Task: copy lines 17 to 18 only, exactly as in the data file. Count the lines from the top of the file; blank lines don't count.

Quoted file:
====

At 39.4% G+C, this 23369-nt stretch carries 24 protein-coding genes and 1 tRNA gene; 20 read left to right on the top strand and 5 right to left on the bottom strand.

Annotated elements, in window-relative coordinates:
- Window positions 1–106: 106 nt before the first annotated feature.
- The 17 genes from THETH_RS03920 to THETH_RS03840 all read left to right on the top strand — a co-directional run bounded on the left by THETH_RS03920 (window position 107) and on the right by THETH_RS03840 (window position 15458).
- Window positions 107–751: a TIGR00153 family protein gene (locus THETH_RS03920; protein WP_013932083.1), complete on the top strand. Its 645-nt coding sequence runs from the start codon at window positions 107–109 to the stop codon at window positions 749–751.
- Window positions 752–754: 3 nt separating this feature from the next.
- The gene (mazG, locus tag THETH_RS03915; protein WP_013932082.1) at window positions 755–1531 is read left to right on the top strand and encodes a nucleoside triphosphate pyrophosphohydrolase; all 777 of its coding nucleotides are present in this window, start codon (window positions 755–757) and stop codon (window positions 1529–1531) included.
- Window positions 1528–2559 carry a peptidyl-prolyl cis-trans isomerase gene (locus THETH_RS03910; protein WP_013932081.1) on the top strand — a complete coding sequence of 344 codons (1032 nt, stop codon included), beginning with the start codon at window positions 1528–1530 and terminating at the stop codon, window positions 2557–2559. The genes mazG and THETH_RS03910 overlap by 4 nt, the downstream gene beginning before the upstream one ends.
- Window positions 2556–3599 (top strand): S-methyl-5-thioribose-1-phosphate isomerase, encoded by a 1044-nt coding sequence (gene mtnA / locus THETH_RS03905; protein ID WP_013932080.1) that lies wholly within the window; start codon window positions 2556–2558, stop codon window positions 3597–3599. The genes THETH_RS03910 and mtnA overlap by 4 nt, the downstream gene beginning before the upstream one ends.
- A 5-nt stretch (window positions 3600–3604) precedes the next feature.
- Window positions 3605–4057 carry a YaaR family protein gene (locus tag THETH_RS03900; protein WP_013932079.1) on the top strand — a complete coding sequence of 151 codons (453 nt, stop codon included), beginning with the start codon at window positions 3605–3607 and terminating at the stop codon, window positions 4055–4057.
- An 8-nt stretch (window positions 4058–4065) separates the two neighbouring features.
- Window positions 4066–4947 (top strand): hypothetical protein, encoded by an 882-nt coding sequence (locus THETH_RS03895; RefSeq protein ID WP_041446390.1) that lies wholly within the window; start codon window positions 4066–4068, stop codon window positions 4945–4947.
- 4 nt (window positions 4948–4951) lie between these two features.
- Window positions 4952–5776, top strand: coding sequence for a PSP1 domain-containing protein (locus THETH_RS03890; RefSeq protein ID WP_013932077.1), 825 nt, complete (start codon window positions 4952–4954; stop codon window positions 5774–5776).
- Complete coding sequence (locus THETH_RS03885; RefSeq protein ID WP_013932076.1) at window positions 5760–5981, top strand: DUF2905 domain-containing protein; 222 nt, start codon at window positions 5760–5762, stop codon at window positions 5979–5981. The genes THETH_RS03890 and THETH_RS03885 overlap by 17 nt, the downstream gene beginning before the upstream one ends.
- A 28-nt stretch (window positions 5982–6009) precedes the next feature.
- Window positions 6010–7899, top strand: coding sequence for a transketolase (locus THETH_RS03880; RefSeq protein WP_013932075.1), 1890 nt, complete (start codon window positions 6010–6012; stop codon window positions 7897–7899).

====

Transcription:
- A 28-nt stretch (window positions 5982–6009) precedes the next feature.
- Window positions 6010–7899, top strand: coding sequence for a transketolase (locus THETH_RS03880; RefSeq protein WP_013932075.1), 1890 nt, complete (start codon window positions 6010–6012; stop codon window positions 7897–7899).